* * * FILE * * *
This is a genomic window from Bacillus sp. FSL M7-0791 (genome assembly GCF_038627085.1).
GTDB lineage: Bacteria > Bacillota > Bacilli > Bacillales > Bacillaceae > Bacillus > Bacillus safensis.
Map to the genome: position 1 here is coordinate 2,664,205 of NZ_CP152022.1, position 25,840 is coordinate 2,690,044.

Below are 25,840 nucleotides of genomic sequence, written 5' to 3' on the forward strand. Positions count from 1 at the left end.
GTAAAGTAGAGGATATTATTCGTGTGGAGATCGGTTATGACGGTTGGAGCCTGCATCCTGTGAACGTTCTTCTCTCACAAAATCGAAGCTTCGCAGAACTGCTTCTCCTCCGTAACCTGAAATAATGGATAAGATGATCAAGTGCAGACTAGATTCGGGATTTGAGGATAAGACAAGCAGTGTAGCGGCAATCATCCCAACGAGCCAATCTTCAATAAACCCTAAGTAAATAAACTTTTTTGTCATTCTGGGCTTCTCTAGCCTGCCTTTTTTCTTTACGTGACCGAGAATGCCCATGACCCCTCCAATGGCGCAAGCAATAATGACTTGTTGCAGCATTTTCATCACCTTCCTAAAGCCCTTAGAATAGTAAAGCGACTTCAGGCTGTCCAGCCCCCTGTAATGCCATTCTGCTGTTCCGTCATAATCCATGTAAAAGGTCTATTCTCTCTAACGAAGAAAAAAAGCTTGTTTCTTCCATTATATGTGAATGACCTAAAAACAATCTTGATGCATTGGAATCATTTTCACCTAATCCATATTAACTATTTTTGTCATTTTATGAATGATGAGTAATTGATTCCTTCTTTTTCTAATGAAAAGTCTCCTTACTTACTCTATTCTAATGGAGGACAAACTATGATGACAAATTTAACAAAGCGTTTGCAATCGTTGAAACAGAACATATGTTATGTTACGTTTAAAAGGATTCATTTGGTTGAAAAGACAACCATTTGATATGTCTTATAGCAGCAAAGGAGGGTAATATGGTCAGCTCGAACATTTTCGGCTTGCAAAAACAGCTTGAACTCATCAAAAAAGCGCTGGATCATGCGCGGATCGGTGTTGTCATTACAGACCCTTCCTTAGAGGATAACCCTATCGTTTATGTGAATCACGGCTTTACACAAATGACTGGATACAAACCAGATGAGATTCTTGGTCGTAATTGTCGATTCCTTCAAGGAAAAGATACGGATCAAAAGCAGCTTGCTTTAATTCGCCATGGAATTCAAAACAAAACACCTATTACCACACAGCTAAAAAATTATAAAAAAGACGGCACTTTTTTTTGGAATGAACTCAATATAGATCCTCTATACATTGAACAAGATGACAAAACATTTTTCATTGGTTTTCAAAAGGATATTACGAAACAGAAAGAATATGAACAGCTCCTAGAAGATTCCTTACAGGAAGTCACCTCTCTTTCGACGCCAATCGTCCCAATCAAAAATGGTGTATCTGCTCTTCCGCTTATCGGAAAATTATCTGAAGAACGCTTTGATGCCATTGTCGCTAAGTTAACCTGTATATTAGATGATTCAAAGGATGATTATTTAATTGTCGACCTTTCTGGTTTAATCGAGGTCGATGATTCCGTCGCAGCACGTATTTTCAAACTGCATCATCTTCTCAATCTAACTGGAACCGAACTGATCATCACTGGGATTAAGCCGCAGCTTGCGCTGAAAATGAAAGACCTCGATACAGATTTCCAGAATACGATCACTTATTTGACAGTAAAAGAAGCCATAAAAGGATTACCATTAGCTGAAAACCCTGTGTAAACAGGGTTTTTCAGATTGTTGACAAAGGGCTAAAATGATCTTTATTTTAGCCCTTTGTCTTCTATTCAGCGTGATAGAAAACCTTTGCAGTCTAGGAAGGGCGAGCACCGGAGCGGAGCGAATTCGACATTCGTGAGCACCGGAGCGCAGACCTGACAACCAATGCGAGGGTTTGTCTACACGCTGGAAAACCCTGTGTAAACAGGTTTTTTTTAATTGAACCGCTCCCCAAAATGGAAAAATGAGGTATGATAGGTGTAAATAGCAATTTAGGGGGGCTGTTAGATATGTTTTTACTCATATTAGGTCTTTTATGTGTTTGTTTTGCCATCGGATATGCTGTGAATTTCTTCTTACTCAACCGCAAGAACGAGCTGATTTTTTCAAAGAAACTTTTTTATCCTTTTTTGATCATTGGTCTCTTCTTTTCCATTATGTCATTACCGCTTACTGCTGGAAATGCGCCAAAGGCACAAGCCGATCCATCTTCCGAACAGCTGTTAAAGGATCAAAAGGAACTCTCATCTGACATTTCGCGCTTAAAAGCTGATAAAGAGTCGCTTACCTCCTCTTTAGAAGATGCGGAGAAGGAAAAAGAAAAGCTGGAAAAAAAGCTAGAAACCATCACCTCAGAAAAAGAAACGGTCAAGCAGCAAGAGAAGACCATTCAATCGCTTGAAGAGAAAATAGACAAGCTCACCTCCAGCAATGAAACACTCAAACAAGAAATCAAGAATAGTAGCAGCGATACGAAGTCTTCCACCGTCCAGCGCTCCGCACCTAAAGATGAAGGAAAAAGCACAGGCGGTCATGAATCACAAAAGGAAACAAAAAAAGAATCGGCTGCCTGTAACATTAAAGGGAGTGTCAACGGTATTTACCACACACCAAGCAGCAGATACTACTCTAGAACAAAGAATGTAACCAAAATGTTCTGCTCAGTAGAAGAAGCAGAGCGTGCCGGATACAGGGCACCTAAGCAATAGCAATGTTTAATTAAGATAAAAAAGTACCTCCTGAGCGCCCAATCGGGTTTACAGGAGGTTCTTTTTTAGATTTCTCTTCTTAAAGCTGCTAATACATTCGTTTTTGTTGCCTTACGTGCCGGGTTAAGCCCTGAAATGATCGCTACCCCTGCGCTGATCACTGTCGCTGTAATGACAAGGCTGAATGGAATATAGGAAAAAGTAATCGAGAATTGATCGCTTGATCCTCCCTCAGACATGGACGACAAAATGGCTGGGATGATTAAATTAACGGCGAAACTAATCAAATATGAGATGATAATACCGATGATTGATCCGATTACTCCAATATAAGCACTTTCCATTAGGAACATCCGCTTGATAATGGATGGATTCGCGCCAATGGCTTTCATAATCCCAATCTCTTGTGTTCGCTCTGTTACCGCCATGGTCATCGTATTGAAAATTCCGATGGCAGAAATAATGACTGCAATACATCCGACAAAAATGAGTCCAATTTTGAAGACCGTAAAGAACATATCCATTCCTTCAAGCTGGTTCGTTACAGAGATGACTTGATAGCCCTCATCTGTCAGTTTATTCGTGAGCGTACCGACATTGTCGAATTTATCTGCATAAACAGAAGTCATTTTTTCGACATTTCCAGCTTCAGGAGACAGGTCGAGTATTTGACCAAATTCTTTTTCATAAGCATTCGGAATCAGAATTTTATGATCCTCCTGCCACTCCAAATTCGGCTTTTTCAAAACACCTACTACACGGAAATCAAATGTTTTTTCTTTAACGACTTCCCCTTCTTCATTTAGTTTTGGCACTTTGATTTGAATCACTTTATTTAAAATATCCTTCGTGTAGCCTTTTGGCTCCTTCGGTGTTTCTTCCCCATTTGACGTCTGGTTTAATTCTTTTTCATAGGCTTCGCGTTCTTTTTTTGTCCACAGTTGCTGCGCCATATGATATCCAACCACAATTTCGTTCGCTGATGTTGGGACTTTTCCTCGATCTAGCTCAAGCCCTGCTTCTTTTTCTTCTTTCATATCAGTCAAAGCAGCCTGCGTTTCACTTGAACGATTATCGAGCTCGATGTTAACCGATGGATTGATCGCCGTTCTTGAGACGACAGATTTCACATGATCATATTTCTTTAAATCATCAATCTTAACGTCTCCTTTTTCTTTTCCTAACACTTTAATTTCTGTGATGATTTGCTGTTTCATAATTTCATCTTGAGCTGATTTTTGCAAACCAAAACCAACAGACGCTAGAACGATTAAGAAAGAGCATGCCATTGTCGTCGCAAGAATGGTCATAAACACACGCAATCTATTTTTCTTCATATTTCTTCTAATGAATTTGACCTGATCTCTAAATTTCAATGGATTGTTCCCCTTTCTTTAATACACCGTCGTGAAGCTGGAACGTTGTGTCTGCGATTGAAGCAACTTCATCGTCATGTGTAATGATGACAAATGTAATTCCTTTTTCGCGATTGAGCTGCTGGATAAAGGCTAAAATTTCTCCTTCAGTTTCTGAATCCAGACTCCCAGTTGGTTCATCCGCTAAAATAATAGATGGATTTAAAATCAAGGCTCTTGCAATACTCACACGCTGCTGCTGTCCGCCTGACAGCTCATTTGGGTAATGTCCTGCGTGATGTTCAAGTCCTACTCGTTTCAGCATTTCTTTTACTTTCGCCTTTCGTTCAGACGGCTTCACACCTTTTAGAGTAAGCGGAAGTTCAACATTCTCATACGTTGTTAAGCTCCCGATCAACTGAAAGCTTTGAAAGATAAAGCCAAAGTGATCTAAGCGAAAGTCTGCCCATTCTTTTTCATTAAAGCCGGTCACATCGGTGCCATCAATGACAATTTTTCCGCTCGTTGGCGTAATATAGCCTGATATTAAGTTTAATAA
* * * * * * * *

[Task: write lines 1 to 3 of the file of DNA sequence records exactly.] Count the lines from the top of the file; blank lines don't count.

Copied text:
This is a genomic window from Bacillus sp. FSL M7-0791 (genome assembly GCF_038627085.1).
GTDB lineage: Bacteria > Bacillota > Bacilli > Bacillales > Bacillaceae > Bacillus > Bacillus safensis.
Map to the genome: position 1 here is coordinate 2,664,205 of NZ_CP152022.1, position 25,840 is coordinate 2,690,044.